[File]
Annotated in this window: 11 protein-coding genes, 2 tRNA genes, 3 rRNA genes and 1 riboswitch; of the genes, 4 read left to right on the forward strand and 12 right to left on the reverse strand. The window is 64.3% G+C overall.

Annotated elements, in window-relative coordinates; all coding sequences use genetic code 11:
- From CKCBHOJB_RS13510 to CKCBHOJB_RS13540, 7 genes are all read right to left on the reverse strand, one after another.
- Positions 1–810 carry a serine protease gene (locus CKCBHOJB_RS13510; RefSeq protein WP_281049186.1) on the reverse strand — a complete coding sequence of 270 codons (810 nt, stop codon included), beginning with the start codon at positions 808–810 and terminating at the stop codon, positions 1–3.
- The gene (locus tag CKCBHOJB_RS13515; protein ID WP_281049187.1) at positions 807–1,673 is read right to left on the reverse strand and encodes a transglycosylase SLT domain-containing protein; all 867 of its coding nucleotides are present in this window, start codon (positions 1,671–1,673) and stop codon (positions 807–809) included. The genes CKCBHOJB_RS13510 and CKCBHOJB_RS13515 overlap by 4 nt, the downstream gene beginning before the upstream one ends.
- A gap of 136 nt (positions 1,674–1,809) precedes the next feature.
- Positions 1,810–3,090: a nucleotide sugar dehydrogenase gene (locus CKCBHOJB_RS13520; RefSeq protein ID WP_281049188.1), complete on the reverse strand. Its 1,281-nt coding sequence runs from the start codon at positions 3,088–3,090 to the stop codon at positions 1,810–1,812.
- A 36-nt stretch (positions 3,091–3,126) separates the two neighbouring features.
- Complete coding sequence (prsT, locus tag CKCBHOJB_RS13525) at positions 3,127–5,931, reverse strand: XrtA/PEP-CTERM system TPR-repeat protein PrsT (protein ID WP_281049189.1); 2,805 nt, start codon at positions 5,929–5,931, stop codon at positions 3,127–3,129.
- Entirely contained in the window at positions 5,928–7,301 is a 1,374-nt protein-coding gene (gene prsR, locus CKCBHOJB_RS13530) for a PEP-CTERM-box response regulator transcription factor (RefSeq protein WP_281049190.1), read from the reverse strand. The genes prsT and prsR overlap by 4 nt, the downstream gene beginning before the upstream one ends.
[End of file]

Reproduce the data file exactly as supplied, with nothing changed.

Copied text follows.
Annotated in this window: 11 protein-coding genes, 2 tRNA genes, 3 rRNA genes and 1 riboswitch; of the genes, 4 read left to right on the forward strand and 12 right to left on the reverse strand. The window is 64.3% G+C overall.

Annotated elements, in window-relative coordinates; all coding sequences use genetic code 11:
- From CKCBHOJB_RS13510 to CKCBHOJB_RS13540, 7 genes are all read right to left on the reverse strand, one after another.
- Positions 1–810 carry a serine protease gene (locus CKCBHOJB_RS13510; RefSeq protein WP_281049186.1) on the reverse strand — a complete coding sequence of 270 codons (810 nt, stop codon included), beginning with the start codon at positions 808–810 and terminating at the stop codon, positions 1–3.
- The gene (locus tag CKCBHOJB_RS13515; protein ID WP_281049187.1) at positions 807–1,673 is read right to left on the reverse strand and encodes a transglycosylase SLT domain-containing protein; all 867 of its coding nucleotides are present in this window, start codon (positions 1,671–1,673) and stop codon (positions 807–809) included. The genes CKCBHOJB_RS13510 and CKCBHOJB_RS13515 overlap by 4 nt, the downstream gene beginning before the upstream one ends.
- A gap of 136 nt (positions 1,674–1,809) precedes the next feature.
- Positions 1,810–3,090: a nucleotide sugar dehydrogenase gene (locus CKCBHOJB_RS13520; RefSeq protein ID WP_281049188.1), complete on the reverse strand. Its 1,281-nt coding sequence runs from the start codon at positions 3,088–3,090 to the stop codon at positions 1,810–1,812.
- A 36-nt stretch (positions 3,091–3,126) separates the two neighbouring features.
- Complete coding sequence (prsT, locus tag CKCBHOJB_RS13525) at positions 3,127–5,931, reverse strand: XrtA/PEP-CTERM system TPR-repeat protein PrsT (protein ID WP_281049189.1); 2,805 nt, start codon at positions 5,929–5,931, stop codon at positions 3,127–3,129.
- Entirely contained in the window at positions 5,928–7,301 is a 1,374-nt protein-coding gene (gene prsR, locus CKCBHOJB_RS13530) for a PEP-CTERM-box response regulator transcription factor (RefSeq protein WP_281049190.1), read from the reverse strand. The genes prsT and prsR overlap by 4 nt, the downstream gene beginning before the upstream one ends.